teaching children

  • The new school way to work

    Parent and child holding hands
    A hard day’s work (Photo by Liv Bruce)

    This is outlandish. In fact, it’s so crazy you shouldn’t even countenance it. But I’m gonna say it anyway: kids love to help. Kids love to do. Kids love to be part of something bigger, more exciting, more grown up. Kids are really fast learners—faster than adults.

    Victorian Values 2.0

    What if we turned the notion of work, kids and learning upside down? What if there was no 9 to 5 and no childcare? What if we brought kids back to the workforce?

    Rewind a moment. Once, kids grew up working with mum and dad. Not working in a hangar full of other 4-year-olds on hammering a fluffy donkey into a Lego truck.

    I don’t mean slave labour. I don’t mean factory/chimney sweep/coal miner. That was the industrial mess that led to school. I mean before all that.

    Comanche kids could once ride horses bareback better than most adults alive today. Boys and girls learnt the artisan trades, the crafts, the whatever, of their parents virtually from the time they could stand and talk.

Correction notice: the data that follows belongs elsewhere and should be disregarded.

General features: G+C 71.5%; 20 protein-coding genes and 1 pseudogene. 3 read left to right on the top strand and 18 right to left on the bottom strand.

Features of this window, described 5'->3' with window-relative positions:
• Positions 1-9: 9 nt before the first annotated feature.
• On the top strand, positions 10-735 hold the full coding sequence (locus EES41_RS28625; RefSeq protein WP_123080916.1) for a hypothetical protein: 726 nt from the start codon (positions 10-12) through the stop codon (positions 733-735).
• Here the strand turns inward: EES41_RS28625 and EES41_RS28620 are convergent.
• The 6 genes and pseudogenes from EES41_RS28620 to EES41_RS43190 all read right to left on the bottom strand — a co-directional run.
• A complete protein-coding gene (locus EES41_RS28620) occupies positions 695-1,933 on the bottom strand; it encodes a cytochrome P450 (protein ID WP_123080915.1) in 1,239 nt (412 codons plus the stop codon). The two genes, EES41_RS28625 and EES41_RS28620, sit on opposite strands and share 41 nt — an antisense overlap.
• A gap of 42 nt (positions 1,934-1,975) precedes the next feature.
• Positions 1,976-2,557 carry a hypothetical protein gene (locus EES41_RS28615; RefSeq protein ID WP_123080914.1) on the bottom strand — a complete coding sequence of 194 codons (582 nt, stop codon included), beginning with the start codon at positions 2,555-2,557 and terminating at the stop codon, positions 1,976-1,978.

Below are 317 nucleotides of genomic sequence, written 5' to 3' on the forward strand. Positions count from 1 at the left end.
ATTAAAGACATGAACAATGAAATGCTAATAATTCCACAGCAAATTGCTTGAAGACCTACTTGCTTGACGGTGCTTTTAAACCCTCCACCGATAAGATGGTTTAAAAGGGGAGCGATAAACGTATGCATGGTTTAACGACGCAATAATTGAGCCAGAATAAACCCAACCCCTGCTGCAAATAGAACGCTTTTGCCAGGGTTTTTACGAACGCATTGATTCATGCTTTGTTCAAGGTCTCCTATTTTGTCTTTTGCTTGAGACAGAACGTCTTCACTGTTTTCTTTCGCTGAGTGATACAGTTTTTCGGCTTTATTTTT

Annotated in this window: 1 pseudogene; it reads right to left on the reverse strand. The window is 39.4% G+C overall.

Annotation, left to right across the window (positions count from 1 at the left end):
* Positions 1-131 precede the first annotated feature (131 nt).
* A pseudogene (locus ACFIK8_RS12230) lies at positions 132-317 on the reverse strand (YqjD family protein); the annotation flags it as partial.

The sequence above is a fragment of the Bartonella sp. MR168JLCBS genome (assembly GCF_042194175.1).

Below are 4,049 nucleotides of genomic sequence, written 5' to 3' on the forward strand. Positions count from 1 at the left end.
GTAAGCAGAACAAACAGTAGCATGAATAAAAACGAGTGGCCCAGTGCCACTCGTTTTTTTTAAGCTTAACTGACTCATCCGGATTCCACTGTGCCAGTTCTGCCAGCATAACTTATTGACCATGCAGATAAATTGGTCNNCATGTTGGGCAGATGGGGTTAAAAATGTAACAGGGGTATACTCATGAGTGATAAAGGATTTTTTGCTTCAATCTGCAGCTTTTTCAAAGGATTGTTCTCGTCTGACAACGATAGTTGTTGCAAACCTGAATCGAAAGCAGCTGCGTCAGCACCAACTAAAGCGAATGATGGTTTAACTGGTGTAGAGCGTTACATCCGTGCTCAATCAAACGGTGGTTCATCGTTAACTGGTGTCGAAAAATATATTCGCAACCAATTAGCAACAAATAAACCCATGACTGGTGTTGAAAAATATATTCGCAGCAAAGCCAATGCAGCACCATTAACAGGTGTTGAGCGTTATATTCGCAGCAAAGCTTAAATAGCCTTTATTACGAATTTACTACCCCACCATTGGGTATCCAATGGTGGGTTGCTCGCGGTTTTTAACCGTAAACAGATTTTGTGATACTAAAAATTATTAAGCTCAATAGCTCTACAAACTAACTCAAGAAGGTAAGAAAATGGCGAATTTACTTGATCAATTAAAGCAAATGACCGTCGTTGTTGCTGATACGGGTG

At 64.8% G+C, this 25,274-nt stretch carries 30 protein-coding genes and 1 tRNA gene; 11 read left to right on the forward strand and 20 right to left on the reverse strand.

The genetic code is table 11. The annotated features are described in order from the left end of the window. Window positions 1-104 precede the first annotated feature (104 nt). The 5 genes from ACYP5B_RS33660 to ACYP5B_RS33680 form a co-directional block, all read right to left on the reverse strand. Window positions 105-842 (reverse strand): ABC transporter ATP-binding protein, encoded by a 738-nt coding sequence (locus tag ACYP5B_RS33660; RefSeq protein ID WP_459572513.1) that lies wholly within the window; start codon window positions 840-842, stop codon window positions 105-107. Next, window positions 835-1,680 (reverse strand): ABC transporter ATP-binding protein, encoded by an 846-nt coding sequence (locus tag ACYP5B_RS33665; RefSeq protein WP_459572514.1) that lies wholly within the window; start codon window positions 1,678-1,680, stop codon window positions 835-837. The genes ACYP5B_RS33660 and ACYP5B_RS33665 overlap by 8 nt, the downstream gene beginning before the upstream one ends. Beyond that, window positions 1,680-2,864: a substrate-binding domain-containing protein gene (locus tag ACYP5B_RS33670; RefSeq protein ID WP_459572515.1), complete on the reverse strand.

If the factory’s broke [just ask Seth Godin: What is school for?], let’s reimagine the workplace.

    That doesn’t mean rewind—it means reimagine. Learn from the past, don’t just recreate it. We don’t all have to try and find a living as horsemen or artisan cobblers (but feel free to try!), but we could rethink what we do and how to do it.

    Hands on 3-year-olds

    When I picked my kid up from grandma—after an afternoon where daddy had to work, so he had to go somewhere else and be minded—I discovered that he’d been helping grandma set a table for her book club.

    Not just any table. It was a Dutch Masters’ still life table. Overflowing grapes, French cheeses, cut glass goblets. Stunning.

    Good work! What else could he do?